• avatar
    Big Al From 'Murica

    And this is what a 15 dollar an hour pizza delivery person looks like.

    • 0 avatar
      Matt Posky

      Pizza delivery drivers typically make just above minimum wage plus a small “bonus” to cover wear and tear on their vehicle. It varies but can be anything from an extra dollar an hour to a dollar-fifty per delivery. The majority of the money they earn is in tips.

      • 0 avatar
        ToddAtlasF1

        That’s the point. If pizza delivery drivers need to be paid $15 an hour, machines will deliver pizzas. You’re crying about an assault on the good money you earned by delivering pizzas while regurgitating the destructive Marxist living wage pablum that will take away opportunities for entry level job seekers to find openings where they can make decent money through hard work. Your economic ignorance has been weaponized.

        • 0 avatar
          JimZ

          Do you even think about half of the shit you write before you tap “submit comment?” On one hand you say “these are the jobs we’ll automate away” and immediately you go into fucking Rand-fapping screeds about Marxism.

          If you automate away all of these jobs (which you seem to be ok with) then what about the people left looking for work? Hissing “go get a job!” at them is useless when the jobs are gone.

        • 0 avatar
          nrcote

          You never fail to disappoint.

    • 0 avatar
      raph

      I knew somebody wouldn’t let me down. Never mind Hardees is trying its damnedest to install order kiosks everywhere it can due to a modest 4% increase in worker compensation.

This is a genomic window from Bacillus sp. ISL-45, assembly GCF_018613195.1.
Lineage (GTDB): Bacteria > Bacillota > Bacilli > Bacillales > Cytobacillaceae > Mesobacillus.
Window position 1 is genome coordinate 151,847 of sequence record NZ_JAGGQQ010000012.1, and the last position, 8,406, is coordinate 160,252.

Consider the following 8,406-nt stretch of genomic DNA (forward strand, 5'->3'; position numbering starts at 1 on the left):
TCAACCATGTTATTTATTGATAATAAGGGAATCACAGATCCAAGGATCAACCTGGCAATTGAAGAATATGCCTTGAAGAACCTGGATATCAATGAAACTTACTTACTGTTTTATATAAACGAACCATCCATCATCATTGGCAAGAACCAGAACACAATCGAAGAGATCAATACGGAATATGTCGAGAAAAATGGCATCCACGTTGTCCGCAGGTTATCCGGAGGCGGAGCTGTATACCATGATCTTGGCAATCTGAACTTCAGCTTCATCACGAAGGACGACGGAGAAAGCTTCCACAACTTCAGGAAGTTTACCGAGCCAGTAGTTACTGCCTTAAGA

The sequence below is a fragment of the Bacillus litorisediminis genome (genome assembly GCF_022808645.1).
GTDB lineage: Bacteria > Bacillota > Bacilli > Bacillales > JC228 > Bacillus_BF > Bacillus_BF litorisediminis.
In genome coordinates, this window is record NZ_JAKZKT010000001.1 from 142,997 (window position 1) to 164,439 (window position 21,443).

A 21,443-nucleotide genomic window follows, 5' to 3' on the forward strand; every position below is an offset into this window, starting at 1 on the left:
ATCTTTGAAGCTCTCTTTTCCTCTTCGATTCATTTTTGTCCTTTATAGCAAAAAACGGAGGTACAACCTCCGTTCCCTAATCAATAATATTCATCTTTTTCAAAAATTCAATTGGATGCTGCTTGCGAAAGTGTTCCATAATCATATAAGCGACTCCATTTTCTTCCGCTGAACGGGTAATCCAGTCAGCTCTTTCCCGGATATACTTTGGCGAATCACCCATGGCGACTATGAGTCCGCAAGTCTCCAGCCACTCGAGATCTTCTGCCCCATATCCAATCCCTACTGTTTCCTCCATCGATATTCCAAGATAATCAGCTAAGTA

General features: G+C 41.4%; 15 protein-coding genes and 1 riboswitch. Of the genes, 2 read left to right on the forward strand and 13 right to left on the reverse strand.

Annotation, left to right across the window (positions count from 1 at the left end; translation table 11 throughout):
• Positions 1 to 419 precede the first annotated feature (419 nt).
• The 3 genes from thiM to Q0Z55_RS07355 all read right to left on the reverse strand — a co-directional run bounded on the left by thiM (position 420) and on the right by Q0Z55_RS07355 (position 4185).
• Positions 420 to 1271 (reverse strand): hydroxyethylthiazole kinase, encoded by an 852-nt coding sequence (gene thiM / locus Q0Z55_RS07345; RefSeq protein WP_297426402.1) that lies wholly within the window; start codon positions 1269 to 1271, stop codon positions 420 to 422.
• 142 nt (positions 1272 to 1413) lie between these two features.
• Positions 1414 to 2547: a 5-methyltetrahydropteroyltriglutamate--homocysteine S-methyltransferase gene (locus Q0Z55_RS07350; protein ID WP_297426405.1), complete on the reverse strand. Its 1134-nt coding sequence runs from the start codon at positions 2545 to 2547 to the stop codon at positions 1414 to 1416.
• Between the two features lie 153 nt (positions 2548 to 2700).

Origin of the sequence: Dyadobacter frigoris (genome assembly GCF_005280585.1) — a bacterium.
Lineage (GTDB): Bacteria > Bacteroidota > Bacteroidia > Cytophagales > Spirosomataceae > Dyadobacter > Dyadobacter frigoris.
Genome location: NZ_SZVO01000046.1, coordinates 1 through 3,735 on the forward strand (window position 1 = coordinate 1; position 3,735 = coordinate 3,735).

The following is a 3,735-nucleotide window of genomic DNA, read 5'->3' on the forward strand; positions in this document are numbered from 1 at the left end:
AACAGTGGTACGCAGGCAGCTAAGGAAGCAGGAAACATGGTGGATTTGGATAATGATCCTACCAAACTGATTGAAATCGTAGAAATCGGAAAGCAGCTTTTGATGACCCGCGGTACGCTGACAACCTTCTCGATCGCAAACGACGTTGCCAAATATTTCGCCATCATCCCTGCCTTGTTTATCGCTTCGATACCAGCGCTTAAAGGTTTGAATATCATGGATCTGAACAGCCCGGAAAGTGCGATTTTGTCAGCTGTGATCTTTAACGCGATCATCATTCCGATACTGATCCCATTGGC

Even if the capitalist dream of eliminating the minimum wage altogether and importing enough people willing to earn a nickel an hour in the rapid cuisine industry were to happen automation would still take over.

      The upfront cost might be high but down the road its going to save the company way more money even at a lousy 7.25 an hour. Same with autonomous delivery systems.

  • avatar
    jeoff

    Will an automate automobile know how to park illegally when there are no legal spots?

  • avatar
    jeoff

    Will an automated automobile know how to park illegally when there are no legal spots?

  • avatar
    SunnyvaleCA

    Wouldn’t it be much easier to automate the pizza _MAKING_ portion of their business? Maybe there is more savings to finally be had in automated delivery, but automated making of pizza would be low hanging fruit by comparison–the human delivery people could also double-check the creating process.

    • 0 avatar
      JimZ

      Already here:

      https://www.theverge.com/2017/6/28/15882852/zume-pizza-doughboy-robot-automation-future-food-delivery

      More people out of work, just waiting for people like ToddAynRand and Ronnie to hiss at to “go get a job” which no longer exists.

      • 0 avatar
        raph

        You got it wrong JimZ! It isn’t “go get a job” – automation has freed them from the drudgery of a low skill low wage job so that their lives may be enriched by going for whatever flavor of the month degree is offered by a slew of for profit colleges.

        • 0 avatar

          As opposed to taking on huge student debt to get some useless ideological degree in “XYZ Studies” at a typical “non-profit” university, where most of the financial bloat has gone towards admininstrators like assistant provosts for this or that politically correct nonsense.

          At least the for-profit colleges aren’t letting incipient totalitarians violate the free speech and free assembly rights of students and speakers on their campuses.

          Oh, and internal polling by the Democrats must have shown that a vast majority of Americans are getting sick and tired of Antifa thugs, else Nancy Pelosi would not have spoken out against them. Wait, if she says there are two sides to the violence does that make her a Nazi sympathizer too?

          • 0 avatar
            WheelMcCoy